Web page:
Tantawi shows out hesitation of the secular opposition in Egypt to challenge Sisi in the presidential elections


The former parliamentarian and former president of the Karama (The Dignity) Party, Ahmed Tantawi, announced days ago his intention to return to Egypt next May to “present the democratic civilian alternative Egypt needs,” referring to the prospect of running in the next presidential election scheduled for 2024. The news raised many concerns about the reaction of the Egyptian regime, known for its intolerance of opposition, especially since Tantawi left the country last year after being subjected to security harassment.

This comes amid growing conversations about the upcoming presidential election, some names being put forward for Sisi’s competition. At the same time, the Egyptian opposition is divided between those who see the need to unite ranks and vigorously compete and those who see the optimal solution as a complete boycott, pointing to the experience of the previous 2018 presidential election.

Who is Tantawi?

Ahmed al-Tantawi (43 years old) emerged after his success in the parliamentary elections in 2015, becoming one of the most prominent opposition lawmakers – small numbers and resourcefulness – in the House of Representatives. He was known for his biting criticism of the government, and his reluctance to expose President el-Sisi to criticism, standing out as a prominent protester to the Maritime Boundary Agreement between Egypt and Saudi Arabia, under which the strategic islands of Tiran and Sanafir were ceded. Tantawi lost his seat in Parliament during the 2020 election, marred by corruption and accusations of fraud to eliminate annoying deputies. Al-Tantawi asserted that his election campaign had a “documented result that breaks with his first ranking in the first round and also in the runoff”, challenging the competent authorities to provide evidence to the contrary.

After losing in the parliamentary elections, al-Tantawi announced the continuation of political action through the opposition Karama Nasserist Party. In December 2020, the party quickly selected him as its president. The experience was not long, following Sisi’s call, in April 2022, for dialogue with the opposition in exchange for the release of some political detainees, led to disagreement between Tantawi and leaders in his party because of his refusal to truce power and his tendency to sharply criticize it, considering the call for national dialogue as a manoeuvre to justify continued repression. After the controversy escalated, and the “Karama Party” leaders received security messages requesting that Tantawi be removed from the scene to continue the “national dialogue”, Tantawi resigned from the party’s presidency and left for Lebanon amid talks about his fear of being subjected to repression.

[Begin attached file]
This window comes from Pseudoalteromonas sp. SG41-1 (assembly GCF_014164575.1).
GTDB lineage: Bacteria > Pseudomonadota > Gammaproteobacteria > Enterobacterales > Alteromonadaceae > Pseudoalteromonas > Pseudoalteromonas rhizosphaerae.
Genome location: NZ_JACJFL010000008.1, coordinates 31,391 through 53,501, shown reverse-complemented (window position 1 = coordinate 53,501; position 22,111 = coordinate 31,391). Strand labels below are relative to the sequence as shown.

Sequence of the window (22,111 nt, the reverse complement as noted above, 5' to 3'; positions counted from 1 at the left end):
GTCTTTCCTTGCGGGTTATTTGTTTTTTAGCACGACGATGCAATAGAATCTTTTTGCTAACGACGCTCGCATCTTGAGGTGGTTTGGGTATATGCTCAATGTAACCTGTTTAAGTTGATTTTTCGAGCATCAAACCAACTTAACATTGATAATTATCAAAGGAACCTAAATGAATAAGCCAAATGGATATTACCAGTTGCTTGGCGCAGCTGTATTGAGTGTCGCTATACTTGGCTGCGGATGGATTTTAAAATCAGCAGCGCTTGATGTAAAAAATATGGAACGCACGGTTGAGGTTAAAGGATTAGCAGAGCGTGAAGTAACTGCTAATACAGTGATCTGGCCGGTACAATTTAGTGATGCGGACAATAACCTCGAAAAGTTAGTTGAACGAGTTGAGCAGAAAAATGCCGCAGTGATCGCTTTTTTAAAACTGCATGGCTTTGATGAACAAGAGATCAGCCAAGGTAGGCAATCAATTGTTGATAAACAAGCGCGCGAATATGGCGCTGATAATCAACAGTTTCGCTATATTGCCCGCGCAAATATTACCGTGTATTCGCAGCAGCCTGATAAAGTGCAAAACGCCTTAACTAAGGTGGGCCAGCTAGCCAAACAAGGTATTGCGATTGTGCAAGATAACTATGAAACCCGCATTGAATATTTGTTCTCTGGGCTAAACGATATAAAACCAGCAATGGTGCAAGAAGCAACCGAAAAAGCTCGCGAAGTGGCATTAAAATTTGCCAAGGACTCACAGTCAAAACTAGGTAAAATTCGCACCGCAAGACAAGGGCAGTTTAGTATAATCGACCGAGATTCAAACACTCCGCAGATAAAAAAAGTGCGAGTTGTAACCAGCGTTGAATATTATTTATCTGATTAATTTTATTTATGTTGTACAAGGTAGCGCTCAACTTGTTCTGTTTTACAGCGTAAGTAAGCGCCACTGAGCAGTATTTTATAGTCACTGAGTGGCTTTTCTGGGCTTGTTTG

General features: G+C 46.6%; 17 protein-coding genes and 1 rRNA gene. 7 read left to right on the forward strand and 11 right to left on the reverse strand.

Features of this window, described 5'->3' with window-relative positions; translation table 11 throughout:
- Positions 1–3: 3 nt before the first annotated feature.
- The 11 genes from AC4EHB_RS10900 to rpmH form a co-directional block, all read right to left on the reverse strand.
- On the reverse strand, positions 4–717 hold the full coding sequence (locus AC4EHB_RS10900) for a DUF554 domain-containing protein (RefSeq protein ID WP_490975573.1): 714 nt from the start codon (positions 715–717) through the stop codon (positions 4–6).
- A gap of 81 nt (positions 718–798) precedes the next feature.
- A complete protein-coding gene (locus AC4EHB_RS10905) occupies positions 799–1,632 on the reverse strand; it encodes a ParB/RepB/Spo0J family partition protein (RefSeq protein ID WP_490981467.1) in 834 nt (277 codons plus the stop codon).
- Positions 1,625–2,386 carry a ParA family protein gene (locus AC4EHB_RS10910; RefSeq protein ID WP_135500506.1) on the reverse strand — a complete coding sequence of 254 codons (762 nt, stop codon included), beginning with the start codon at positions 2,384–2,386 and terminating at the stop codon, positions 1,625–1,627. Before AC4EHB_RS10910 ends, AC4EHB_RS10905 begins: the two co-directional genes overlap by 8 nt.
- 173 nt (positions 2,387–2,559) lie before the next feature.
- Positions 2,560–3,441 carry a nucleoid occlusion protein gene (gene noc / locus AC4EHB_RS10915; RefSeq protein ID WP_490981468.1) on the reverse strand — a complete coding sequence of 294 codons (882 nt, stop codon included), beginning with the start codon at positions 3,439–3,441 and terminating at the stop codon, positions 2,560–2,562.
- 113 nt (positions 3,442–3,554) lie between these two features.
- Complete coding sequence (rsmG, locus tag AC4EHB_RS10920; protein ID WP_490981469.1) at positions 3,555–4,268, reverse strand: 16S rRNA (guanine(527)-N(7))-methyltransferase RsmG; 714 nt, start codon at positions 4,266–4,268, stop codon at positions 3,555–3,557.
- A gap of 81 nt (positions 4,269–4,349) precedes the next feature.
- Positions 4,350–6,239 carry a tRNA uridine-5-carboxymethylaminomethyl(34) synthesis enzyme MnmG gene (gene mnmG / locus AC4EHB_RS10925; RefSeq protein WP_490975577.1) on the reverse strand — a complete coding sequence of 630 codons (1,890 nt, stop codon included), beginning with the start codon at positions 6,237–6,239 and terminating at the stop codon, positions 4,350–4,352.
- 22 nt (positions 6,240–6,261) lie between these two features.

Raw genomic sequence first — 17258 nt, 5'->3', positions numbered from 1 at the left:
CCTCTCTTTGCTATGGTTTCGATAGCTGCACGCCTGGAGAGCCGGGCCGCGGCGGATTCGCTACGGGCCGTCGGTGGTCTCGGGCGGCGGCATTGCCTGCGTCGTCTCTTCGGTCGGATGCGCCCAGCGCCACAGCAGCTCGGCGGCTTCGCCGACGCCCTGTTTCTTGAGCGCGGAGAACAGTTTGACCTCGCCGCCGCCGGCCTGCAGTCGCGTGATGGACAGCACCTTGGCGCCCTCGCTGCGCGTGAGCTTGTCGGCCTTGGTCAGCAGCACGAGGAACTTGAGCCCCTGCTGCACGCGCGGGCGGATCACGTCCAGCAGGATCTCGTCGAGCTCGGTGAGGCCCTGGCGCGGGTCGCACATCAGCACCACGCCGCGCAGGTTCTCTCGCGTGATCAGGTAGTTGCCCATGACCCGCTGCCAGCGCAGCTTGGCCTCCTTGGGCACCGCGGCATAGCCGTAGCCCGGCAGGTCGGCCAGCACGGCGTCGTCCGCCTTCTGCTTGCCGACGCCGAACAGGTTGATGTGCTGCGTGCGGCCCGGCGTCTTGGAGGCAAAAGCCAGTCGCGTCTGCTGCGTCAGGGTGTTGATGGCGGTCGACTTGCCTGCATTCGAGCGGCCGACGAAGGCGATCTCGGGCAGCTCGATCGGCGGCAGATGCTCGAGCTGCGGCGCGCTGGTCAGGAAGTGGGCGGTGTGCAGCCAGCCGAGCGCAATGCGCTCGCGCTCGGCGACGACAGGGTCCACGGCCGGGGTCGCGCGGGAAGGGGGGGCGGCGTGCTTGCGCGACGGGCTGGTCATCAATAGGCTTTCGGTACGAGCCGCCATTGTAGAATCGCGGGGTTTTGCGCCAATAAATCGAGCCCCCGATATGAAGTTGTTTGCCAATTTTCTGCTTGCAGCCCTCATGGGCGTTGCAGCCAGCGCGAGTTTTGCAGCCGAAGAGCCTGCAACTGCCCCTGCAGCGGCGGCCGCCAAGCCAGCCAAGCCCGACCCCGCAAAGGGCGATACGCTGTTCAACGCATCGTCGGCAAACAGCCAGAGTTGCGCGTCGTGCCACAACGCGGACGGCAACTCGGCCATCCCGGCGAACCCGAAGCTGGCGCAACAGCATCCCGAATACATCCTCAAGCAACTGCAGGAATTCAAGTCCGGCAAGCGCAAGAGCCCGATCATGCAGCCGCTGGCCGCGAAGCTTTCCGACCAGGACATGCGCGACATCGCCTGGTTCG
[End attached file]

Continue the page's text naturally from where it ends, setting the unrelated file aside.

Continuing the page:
Hesitating opposition

Days ago, Tantawi announced a return to Egypt on May 6 to “present the democratic civilian alternative that Egypt needs”, which indicated his intention to stand for the presidential elections that remain for about a year. The main opponent alliance inside Egypt, the Civil Democratic Movement, has avoided direct talk on possible support for Tantawi once he is running for the presidential election. “We have not discussed in the party the issue of support for Tantawi if he is running in the presidential election yet,” said the Secretary-General of Karama Party, Mohamed Bayomi. The former parliamentarian remains a party member and enjoys great popularity within and outside it. “What makes his support in the event of his candidacy foreseeable, bearing in mind that it must be discussed with the other parties of the Civil Democratic Movement” a united front comprising several opposition public parties and figures. While Akram Ismail, responsible for the political file in the Bread and Freedom Party (under formation), said that his party welcomes the candidacy of any opposition member of the democratic forces in the presidential elections but supports “bread and freedom” for Tantawi or others will only take place after an internal discussion, and a broader discussion with the rest of the civil and democratic parties.

On the other hand, Farid Zahran, head of the Egyptian Social Democratic Party, considered that what Tantawi published did not necessarily confirm his intention to run for the presidency, “but in any case, Tantawi ran his right if he intended to do so, but the party will decide which candidate it supports for the presidency based on an internal debate and on another discussion with the parties of the civil movement, which has not happened yet. So far, we see that there is a strong current within the Egyptian opposition, and in particular, the civil democratic movement, that refuses to participate in the upcoming presidential elections except after obtaining guarantees that they will be held with real competition and integrity, not like in the 2018 elections, when the prominent potential candidate, Lieutenant General Sami Anan, the former chief of staff of the Egyptian army, was arrested and imprisoned. Also, another leading potential candidate, Lieutenant General Ahmed Shafiq, the former prime minister, was arrested and placed under house arrest.